Publication: On Thin Ice? Perspectives on Arctic Security
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Edited by: Duncan Depledge and P. Whitney Lackenbauer
CNARC member: Fridtjof Nansen Institute (FNI)
Introduction: Around the world, politicians, civil servants, and military planners are waking up to the transformative effects that climate change will have on national and international security. The Arctic, which is warming at more than twice the average rate of the rest of the world, is at the epicentre of this challenge, with commentators frequently highlighting how the rapidly diminishing ice cover is transforming the geography and geopolitics of the region.
Many policymakers and publics still see Arctic climate change in deceptively simple terms, however. A popular narrative is that an increasingly ice-free Arctic Ocean (in summertime, at least) raises the prospect of shorter, faster shipping routes between the world’s largest trading economies. At the same time, greater maritime access is expected to facilitate the exploitation of vast troves of mineral and energy resources, as well as create new opportunities for fishing, bioprospecting, and tourism. Owing in part to the appeal of this story, when two submersibles planted a Russian flag on the seabed at the North Pole in 2007, there was worldwide alarm that the starting gun had been fired on an armed dash by Arctic states to seize new territory and assert exclusive access rights.
While the Arctic states1 correctly dismissed claims of impending armed conflict in the region (by both word and deed) and hyperbole alleging a new Arctic “gold rush,” the calm that has settled over the region is an uneasy one. Within and beyond the Arctic, questions remain about whether all is as well in the Circumpolar North as the Arctic states’ foreign ministries like to suggest. The intensity of regional military activity has risen, especially in the European High North, as tensions between NATO (North Atlantic Treaty Organization) allies and Russia have heightened in other parts of the world. Indeed, it did not take the Trump administration (2016-2020) long to expose the fragility of the so-called “Arctic exceptionalism”2 by declaring the Arctic “an arena of great power competition” and adopting a more confrontational posture towards Russia and China. While the Trump administration lacked subtlety, its approach did contain three kernels of truth:
- that Russia’s military posture in the Arctic is not easily disassociated from its attempts to divide, destabilize, and ultimately diminish the West;
- that China’s science- and commercially-led push for influence in the Arctic, most recognizably in Greenland and Iceland, raises important questions about the compatibility of Beijing’s long-term aspirations with the regional status quo; and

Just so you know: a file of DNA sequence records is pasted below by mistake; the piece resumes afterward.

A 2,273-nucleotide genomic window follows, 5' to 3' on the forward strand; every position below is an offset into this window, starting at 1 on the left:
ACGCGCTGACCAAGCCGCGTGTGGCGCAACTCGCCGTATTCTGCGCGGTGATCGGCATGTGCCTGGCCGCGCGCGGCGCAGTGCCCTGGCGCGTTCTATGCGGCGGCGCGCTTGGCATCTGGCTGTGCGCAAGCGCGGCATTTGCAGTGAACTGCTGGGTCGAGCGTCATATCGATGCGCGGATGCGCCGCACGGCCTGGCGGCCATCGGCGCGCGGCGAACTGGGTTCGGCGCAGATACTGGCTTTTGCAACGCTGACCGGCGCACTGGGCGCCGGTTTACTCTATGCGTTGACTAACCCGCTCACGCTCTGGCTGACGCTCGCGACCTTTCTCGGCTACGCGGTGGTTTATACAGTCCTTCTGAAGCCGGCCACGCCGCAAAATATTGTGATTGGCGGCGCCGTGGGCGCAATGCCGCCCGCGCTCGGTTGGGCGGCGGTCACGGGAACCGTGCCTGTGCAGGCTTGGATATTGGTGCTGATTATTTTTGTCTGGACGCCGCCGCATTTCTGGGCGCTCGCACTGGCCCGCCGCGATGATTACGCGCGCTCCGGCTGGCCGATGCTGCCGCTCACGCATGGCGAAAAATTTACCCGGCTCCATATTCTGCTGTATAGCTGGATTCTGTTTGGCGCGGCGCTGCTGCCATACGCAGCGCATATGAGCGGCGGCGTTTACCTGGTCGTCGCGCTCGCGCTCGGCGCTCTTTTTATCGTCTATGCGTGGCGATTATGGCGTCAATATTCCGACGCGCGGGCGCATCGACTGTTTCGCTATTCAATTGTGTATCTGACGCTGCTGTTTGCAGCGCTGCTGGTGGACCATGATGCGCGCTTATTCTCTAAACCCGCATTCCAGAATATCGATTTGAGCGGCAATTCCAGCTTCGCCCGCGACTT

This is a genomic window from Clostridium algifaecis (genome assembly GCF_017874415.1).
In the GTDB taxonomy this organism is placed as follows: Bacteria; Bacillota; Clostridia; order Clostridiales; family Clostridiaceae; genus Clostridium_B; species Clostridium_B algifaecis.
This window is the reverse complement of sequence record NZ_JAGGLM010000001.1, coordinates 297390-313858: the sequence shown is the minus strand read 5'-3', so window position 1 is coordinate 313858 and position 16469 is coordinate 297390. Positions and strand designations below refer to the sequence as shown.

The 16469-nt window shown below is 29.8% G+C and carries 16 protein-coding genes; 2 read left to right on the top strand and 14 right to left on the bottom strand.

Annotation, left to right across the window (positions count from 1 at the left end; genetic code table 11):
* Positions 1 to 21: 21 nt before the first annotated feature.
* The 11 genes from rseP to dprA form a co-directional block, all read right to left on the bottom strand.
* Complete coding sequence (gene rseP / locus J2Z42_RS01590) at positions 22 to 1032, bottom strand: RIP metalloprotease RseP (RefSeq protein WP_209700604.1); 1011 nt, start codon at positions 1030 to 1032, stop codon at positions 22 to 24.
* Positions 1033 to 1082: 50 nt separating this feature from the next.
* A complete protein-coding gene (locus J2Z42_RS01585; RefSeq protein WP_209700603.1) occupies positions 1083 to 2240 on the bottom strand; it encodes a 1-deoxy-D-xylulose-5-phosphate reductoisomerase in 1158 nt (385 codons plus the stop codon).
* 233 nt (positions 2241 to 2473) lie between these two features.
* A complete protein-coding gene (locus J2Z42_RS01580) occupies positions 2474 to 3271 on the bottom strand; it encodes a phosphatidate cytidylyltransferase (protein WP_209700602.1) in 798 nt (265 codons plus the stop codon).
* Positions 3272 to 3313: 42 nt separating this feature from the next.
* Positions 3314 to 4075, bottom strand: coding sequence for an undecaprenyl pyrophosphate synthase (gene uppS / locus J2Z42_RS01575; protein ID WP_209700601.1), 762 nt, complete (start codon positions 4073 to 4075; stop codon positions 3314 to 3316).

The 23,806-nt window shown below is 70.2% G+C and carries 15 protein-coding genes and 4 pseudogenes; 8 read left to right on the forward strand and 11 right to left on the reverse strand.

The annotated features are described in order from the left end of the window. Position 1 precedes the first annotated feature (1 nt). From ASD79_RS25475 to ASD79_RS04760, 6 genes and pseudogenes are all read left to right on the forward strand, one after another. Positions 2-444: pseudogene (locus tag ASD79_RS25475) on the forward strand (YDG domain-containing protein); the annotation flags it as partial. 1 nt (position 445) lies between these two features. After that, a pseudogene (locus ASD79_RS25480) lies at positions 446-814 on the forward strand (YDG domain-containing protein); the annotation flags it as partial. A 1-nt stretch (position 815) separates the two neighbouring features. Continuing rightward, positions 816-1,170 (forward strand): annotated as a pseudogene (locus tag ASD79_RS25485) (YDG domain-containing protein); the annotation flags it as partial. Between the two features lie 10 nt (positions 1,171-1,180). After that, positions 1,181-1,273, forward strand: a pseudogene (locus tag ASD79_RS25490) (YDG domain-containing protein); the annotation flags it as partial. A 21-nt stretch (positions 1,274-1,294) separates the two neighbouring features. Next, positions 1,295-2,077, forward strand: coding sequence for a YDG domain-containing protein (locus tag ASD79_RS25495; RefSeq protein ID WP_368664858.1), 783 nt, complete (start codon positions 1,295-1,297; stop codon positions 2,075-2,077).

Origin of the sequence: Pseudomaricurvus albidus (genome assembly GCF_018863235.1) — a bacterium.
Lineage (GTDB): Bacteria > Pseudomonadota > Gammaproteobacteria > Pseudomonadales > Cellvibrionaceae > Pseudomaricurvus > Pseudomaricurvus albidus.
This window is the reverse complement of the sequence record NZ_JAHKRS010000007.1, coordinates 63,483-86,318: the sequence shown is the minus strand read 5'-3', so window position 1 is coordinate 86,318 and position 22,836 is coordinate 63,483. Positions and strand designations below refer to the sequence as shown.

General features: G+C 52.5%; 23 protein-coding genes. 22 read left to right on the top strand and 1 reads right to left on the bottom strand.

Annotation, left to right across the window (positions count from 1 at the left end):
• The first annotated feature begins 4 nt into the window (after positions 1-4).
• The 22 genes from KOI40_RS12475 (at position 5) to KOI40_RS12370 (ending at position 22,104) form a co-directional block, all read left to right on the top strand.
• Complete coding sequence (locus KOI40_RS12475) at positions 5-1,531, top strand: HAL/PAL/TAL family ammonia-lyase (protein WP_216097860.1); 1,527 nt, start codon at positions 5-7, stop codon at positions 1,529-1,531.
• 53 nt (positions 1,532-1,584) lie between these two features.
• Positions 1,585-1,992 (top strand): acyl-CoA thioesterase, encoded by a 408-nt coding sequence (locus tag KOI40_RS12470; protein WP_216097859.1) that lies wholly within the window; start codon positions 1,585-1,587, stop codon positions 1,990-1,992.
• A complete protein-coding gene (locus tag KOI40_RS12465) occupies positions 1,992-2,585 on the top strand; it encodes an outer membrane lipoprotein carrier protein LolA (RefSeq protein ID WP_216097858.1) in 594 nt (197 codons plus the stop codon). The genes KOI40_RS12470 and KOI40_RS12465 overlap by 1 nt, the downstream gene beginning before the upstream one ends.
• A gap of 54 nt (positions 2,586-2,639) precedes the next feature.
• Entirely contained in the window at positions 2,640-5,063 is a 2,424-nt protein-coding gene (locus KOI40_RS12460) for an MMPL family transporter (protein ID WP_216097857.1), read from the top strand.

- that for decades, Western policymakers have under-invested in securing – in the broadest sense of the word – the Arctic and those who live there, leaving a void for potential competitors to exploit.
These kernels of truth have formed the basis of recent discussions about what a changing Arctic means for national defence and international security planning, and are readily apparent in the recent pronouncements and strategies of Western Arctic states, as well as public inquiries such as the one conducted by the United Kingdom’s House of Commons Defence Committee between 2017 and 2018.3 Instead of worrying about an ungoverned race for resources and territory in the Arctic, the emerging narrative locates a more significant concern, for Western security and defence communities, in the intensifying competition for global influence, and its effects on the Arctic. As geographers Klaus Dodds and Mark Nuttall have argued, the real “scramble” underway in the Arctic is for the authority to determine the region’s future, both in terms of who the principal actors are and what they are able to do there.4 The challenge for policymakers and other actors is to decide how best to monitor, respond, and intervene in this context.
The chapters in this volume echo other scholars in emphasizing that there is a robust array of rules, norms, and institutions that guide international interactions in the Circumpolar North. This rules-based order not only advances the Arctic states’ national interests but their global ones as well, offering opportunities to shape international agendas on climate change, contaminants, and other global environmental threats that have a disproportionate impact on the Arctic. Furthermore, the Arctic states continue to leverage existing multilateral organizations – such as the Arctic Council, Arctic Economic Council, United Nations Commission on the Limits of the Continental Shelf, International Maritime Organization (IMO), North Atlantic Treaty Organization (NATO), Arctic Coast Guard Forum, and Arctic “5+5” dialogue on Central Arctic Ocean fisheries – to promote their interests in the circumpolar world.5 These multilateral tools have proven resilient even with the downturn in relations between the West and Russia since 2014, with complex interdependence sustaining regional cooperation on search and rescue, transboundary fisheries, extended continental shelves, navigation, a mandatory polar code, and science.6 While these successes should be celebrated, this volume also reminds us that cooperative endeavours in the Arctic must be nurtured and sustained if the region is to remain peaceful. (to read more please go to the download link)
Article pointed out by FNI: A Governance and Risk Inventory for a Changing Arctic pp. 12-22